An excellent podcast from BBC Radio 4’s Analysis on the above topic should be compulsory listening/ reading for anyone studying the Sociology of Education – you can get both the audio version and the transcript here
The programme centres on Harvey Goldstein’s statistical research – who points out that once you take into account children’s social and economic backgrounds (their home backgrounds if you like) schools only account for 10% of the difference in a child’s educational achievement.
Although she didn’t say it when Labour was in power, on reflection, New Labour’s Education Secretary in the late 1990s, Estelle Morris, now consents that although ‘schools are all we’ve got’ they ‘can never make up for the social disadvantage that children from poor backgrounds and from disinterested families’ – late on in the programme we are reminded that only 1% of children going to Oxbridge are Free School Meal students.
So why is it that government ministers put so much faith in the potential of schools to transform students’ lives?
The programme traces this back to one study conducted in 1979 by Peter Mortimore, one of the principle researches on the “15,000 hours” study – in which the researchers did observations of good and bad schools and identified all of the features that good schools had (good being defined as those which got students good results) – These features were –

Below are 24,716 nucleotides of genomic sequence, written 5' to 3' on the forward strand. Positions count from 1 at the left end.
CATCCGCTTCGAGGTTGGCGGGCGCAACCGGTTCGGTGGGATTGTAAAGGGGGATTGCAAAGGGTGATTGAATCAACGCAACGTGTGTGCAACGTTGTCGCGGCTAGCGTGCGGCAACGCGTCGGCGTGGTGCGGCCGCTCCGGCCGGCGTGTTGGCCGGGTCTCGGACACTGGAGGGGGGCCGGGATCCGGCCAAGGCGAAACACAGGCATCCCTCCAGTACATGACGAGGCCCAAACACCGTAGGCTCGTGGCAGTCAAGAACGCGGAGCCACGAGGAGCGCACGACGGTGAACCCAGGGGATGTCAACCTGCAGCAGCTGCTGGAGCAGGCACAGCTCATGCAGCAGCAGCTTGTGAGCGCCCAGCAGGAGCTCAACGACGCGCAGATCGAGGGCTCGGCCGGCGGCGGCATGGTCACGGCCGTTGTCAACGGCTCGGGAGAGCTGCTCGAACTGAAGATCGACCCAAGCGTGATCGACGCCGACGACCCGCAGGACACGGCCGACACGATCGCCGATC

- Good teacher support
- A clean environment
- Good behaviour
- Pupils felt like they were valued
This in turn lead into a new field of study centring around the question of ‘what works’ in education – which lead to researchers being dispatched to discover what successful schools were doing – and later this lead onto the question of how we could design these success features of ‘good schools’ into all schools. The programme draws on Pam Sammons Professor at Oxford University who seems to favour this approach.
Going back to Goldstein, he criticises the work of Sammons and the like by pointing out that the features found in good schools may just be coincidental to success – the schools may have good behaviour, the environment may be clean and money might be available for teacher support precisely because these schools have pupils who are from middle class backgrounds, and this may not be repeatable in all schools around the country.
This, however, is not the view Sir Michael Wilshaw, Chief inspector of schools (Head of OFSTED), famed for his headship of Mossbourne Academy in Hackney, one of the most deprived areas of London – this was Labour’s flagship academy which replaced the old failing Hackney Downs schools. Wilshaw claims that, through a combination of strict discipline, very long teacher and student hours and a ‘no excuses culture’ you can improve results in any school – he certainly did in Mossbourne – last year 8 students made it to Oxbridge, way above the national average.
What he forgets to mention of course is that he also had the help of a cool £25 million cash injection for a new building, and then there’s the little matter of his new Academy having almost half the population of FSM children attending as were at Hackney Downs.
As a final note – the programme does an excellent job of flagging up how successive governments selectively ignore research that doesn’t fit in with their own political agendas. The stats suggest social class and ethnic background matters and than schools only make 10% difference, and this is ignored, you then find some statistically dubious research from 1979 and one case study from recent history and use this to show that schools can make a difference…..